Cano left the game in the first inning after being hit by a pitch from Blue Jays starter J.A. Happ in the left hand. X-rays were negative. Nunez, who took over at second base and was a part of two double plays, twisted his right knee in the eighth. He remained in the game and got a single in the ninth. Manager Joe Girardi decided to play it safe and had Lyle Overbay pinch run for Nunez. Overbay stayed in the game at first base with Reynolds moving over to second.
Andy Pettitte pitched another beauty with seven shutout innings in which he allowed five hits and two walks with three strikeouts. Pettitte pushed his season record over .500 at 10-9 and in so doing reached double figures in victories for the 14th time pitching for the Yankees, which set a franchise record as he broke the tie he had shared with Whitey Ford.
It was a continuation of good fortune for Pettitte, who hit a bit of a wall at mid-season but has rebounded nicely. In his past six starts, Pettitte is 3-1 with a 2.94 ERA in 33 2/3 innings and has allowed two runs or less in five of those starts.
Derek Jeter, in his second game back from the disabled list, got into the mix with two hits and an RBI.
This was a satisfying victory all around for the Yankees, who were hoping to gain some ground in the postseason chase and moved within one game of third place in the American League East.
Two pitches, two home runs. How’s that for efficiency?
That is what Alfonso Soriano did in his first two at-bats Tuesday night at Rogers Centre. Sori’s first bomb was just that, a Jose Canseco-like towering drive right down the line. It scored Derek Jeter, who had singled in a run, and Robinson Cano, who was hit by a pitch, to give the Yankees and Andy Pettitte a 4-0 lead right off the bat.
At the end of the inning, Cano came out of the game and was replaced at second base by Eduardo Nunez. Here is where the Yankees miss someone like Jayson Nix, who is on the disabled list because of a fractured left hand that was also the result of being hit by a pitch. Blue Jays lefthander J.A. Happ was the same pitcher who broke Curtis Granderson’s left wrist with a wayward pitch in the first exhibition game of spring training.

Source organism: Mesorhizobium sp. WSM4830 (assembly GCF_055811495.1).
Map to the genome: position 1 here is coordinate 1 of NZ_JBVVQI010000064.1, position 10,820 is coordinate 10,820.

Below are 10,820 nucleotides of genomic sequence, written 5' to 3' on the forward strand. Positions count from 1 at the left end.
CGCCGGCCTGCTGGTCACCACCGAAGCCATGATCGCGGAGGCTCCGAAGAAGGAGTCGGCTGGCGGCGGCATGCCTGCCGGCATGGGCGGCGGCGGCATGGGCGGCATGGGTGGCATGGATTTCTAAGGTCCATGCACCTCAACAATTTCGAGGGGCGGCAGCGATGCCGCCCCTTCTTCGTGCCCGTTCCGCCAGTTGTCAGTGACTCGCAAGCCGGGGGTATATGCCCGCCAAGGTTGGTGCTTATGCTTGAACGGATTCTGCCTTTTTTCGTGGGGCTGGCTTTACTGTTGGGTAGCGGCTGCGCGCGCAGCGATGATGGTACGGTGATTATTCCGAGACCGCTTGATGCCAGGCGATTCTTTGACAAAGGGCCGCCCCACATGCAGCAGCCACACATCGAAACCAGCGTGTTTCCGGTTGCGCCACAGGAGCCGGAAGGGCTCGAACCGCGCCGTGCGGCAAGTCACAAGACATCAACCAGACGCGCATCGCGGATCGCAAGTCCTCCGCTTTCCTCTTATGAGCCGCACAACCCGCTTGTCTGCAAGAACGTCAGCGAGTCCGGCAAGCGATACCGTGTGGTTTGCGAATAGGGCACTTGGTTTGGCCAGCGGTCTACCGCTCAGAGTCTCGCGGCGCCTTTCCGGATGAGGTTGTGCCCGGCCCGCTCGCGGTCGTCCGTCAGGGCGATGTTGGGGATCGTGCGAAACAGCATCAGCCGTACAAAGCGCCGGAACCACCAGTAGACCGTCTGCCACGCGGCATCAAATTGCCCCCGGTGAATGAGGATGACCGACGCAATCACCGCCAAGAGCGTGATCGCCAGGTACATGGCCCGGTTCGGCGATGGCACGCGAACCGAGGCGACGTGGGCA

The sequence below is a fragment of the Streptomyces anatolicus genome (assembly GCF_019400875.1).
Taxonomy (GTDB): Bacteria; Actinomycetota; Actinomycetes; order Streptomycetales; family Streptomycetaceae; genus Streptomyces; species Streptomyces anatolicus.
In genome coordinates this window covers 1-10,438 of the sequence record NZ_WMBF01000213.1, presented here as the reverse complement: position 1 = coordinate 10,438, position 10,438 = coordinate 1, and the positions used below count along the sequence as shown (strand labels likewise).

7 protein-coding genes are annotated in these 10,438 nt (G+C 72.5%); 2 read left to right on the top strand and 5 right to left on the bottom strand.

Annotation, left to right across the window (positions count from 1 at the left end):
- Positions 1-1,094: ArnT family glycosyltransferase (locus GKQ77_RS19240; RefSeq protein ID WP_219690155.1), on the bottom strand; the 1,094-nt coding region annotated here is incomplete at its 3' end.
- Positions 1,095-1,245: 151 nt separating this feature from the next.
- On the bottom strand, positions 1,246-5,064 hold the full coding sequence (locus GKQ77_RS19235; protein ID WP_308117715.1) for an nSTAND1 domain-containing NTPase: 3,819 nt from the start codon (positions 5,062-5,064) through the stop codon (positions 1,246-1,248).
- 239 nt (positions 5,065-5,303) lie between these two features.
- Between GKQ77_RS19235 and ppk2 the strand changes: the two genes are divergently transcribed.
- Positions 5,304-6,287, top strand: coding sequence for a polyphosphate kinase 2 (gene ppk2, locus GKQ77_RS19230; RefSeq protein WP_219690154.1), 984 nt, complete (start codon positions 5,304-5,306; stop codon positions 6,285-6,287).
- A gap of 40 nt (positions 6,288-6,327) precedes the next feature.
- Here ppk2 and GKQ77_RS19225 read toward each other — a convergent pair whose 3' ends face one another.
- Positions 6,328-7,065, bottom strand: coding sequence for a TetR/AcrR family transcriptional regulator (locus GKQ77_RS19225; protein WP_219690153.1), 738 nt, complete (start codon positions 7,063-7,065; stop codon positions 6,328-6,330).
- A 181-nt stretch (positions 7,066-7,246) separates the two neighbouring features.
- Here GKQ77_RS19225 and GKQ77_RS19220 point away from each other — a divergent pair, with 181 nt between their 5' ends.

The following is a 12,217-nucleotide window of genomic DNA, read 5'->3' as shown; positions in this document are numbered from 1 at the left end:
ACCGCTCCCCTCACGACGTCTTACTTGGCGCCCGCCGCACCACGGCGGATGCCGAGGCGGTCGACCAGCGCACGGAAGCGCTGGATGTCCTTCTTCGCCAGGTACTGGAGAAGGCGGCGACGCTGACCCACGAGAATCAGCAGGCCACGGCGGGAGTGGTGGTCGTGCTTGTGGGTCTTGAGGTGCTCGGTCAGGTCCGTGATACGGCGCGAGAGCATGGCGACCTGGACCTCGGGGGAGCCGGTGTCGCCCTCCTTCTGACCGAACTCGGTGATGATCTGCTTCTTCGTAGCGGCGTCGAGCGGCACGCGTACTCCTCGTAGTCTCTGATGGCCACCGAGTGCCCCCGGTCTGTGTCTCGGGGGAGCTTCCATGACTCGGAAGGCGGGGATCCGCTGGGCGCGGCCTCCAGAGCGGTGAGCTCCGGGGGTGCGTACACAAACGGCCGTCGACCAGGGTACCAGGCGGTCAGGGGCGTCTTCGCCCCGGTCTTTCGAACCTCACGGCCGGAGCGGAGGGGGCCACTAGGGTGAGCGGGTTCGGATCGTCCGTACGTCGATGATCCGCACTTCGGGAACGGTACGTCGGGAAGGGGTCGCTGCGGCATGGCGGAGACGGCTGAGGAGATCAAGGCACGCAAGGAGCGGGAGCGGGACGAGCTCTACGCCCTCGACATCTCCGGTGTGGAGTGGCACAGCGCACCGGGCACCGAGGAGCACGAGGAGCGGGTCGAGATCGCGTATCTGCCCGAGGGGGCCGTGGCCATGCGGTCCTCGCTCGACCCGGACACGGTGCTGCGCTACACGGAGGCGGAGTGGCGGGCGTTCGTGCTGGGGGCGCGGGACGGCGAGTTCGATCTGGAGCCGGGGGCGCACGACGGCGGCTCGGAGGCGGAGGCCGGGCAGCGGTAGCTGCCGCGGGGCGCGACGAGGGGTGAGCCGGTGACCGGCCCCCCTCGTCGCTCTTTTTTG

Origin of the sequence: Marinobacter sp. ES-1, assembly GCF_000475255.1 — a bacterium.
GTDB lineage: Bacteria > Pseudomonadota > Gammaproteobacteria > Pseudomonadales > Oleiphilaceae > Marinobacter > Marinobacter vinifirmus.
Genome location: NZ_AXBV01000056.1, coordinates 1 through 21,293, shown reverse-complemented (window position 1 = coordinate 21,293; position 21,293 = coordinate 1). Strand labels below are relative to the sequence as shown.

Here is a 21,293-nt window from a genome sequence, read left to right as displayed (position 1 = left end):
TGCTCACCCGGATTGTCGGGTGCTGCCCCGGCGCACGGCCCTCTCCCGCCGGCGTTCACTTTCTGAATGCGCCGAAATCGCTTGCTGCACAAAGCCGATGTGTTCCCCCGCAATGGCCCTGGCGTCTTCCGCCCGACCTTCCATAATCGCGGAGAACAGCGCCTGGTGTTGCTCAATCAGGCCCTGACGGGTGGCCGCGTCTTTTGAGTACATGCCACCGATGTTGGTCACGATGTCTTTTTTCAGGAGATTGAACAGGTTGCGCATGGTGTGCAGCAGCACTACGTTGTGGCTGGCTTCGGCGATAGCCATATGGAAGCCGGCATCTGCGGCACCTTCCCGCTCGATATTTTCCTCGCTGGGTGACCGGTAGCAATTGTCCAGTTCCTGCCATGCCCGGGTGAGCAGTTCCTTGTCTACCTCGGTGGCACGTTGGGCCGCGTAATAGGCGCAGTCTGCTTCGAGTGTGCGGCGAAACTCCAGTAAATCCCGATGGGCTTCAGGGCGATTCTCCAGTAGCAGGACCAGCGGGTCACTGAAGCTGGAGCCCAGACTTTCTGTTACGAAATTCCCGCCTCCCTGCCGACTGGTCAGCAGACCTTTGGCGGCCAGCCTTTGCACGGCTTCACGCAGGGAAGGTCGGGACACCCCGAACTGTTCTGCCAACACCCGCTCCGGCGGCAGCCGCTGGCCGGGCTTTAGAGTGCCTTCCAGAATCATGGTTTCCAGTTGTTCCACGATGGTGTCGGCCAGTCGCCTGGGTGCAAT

Cano had been one of the constants for the Yankees this year. He had played much of the season without his regular infield partners – first baseman Mark Teixeira, third baseman Alex Rodriguez and shortstop Derek Jeter as well as A-Rod’s replacement at third, Kevin Youkilis, and Jeter’s replacement at shortstop, Nunez. Second base was the only position unaffected by injuries this year. In addition to the other infield spots, the Yankees also lost to the DL pitchers Phil Hughes, Ivan Nova, Michael Pineda, Joba Chamberlain and David Phelps; catcher Francisco Cervelli and outfielders Granderson and Zoilo Almonte.
So the Yankees are keeping their fingers crossed about Cano and hope he can cross the fingers on that left hand.
Soriano paid Happ back in the third inning by driving a first-pitch slider off the back side of the left field fence for his second home run of the game and the 400th homer of his career. Soriano became the 51st player to enter the 400 Home Run Club. Ahead of him on the all-time list in 50th place is Duke Snider with 407.